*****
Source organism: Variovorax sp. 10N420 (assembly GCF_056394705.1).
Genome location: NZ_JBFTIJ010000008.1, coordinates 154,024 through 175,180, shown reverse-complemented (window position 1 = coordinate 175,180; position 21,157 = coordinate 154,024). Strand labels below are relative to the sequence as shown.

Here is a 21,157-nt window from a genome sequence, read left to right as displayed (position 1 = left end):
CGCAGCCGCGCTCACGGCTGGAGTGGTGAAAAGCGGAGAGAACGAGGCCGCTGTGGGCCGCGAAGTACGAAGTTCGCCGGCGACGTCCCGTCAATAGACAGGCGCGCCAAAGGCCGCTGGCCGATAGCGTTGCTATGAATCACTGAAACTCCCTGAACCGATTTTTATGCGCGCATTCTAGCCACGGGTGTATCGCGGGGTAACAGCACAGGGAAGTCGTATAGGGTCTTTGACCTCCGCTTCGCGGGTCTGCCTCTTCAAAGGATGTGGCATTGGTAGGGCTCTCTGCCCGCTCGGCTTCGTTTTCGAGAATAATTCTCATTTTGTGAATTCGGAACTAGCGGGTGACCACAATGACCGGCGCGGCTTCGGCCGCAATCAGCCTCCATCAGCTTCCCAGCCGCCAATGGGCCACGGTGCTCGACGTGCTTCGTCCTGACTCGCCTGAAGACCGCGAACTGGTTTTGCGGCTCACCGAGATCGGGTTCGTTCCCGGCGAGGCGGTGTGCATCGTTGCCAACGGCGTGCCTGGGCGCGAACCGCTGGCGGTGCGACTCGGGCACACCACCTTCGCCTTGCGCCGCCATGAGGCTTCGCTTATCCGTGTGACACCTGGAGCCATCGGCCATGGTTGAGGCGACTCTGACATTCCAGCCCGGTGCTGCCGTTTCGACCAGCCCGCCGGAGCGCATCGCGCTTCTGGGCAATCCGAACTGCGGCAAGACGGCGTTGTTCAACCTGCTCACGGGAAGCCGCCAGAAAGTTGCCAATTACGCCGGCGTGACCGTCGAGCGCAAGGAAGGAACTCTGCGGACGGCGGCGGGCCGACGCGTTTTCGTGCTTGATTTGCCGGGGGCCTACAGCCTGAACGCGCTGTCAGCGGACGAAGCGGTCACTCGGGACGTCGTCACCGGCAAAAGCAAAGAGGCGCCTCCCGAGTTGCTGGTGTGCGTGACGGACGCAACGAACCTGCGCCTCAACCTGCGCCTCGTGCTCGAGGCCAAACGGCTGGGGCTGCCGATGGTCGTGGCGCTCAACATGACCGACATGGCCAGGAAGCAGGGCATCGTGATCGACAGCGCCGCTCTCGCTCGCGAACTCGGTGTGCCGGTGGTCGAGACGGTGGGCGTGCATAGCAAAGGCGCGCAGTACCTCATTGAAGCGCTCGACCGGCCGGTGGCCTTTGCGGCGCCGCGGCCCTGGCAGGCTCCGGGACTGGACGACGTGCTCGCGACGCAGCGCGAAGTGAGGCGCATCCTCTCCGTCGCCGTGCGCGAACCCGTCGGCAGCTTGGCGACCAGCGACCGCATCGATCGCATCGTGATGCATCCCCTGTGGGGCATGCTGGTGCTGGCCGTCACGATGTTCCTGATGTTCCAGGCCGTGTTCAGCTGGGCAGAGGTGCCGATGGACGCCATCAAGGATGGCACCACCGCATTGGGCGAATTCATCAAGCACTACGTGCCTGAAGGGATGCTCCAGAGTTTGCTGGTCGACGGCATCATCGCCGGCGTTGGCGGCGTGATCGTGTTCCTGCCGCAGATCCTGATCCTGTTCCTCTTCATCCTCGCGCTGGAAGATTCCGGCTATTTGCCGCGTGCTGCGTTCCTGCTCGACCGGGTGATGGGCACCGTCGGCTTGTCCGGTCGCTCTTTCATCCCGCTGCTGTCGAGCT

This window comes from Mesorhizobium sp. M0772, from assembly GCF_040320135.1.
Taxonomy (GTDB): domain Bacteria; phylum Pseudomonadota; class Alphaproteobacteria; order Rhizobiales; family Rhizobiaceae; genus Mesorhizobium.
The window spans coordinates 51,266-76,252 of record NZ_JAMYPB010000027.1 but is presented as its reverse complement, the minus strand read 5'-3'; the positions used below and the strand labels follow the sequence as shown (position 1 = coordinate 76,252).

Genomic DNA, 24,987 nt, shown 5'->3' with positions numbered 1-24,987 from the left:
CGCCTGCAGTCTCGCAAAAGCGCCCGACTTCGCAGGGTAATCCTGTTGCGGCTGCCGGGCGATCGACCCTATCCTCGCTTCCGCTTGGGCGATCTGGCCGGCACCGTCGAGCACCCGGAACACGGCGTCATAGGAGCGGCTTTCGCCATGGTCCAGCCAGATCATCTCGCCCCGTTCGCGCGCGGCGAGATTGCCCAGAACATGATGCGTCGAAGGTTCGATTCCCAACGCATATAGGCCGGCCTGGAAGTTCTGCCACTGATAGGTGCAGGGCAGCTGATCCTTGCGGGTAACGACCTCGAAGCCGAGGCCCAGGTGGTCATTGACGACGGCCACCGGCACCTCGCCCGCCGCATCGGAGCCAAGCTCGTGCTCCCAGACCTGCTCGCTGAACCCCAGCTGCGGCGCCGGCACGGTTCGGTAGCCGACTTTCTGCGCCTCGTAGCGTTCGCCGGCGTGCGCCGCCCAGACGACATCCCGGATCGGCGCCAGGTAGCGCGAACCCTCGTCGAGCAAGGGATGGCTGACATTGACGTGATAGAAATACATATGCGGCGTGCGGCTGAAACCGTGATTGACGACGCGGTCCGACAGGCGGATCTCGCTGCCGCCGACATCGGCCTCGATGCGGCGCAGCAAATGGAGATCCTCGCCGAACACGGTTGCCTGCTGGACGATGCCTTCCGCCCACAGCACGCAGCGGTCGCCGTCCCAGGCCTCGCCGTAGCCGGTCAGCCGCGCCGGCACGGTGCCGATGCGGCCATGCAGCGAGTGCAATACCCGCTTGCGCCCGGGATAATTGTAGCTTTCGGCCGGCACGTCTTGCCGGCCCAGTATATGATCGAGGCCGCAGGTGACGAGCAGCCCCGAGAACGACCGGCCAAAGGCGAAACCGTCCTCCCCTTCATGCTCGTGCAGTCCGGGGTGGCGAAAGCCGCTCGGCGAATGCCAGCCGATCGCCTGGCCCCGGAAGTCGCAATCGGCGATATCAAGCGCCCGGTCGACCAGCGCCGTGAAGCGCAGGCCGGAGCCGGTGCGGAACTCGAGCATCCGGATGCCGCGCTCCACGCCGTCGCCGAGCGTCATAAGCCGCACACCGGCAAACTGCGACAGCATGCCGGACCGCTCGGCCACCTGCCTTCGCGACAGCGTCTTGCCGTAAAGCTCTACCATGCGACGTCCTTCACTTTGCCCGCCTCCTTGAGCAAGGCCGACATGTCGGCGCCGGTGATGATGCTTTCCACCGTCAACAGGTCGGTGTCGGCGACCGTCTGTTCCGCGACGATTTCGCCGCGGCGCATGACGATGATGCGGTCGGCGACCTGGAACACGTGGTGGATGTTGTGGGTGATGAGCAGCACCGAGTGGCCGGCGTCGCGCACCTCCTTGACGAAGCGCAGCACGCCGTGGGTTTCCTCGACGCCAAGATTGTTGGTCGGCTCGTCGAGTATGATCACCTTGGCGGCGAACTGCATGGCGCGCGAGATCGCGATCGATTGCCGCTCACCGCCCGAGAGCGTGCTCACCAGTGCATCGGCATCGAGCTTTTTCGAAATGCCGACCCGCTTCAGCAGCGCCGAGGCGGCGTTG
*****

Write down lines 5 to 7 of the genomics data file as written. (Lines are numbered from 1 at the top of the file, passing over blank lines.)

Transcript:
This window comes from Mesorhizobium sp. M0772, from assembly GCF_040320135.1.
Taxonomy (GTDB): domain Bacteria; phylum Pseudomonadota; class Alphaproteobacteria; order Rhizobiales; family Rhizobiaceae; genus Mesorhizobium.
The window spans coordinates 51,266-76,252 of record NZ_JAMYPB010000027.1 but is presented as its reverse complement, the minus strand read 5'-3'; the positions used below and the strand labels follow the sequence as shown (position 1 = coordinate 76,252).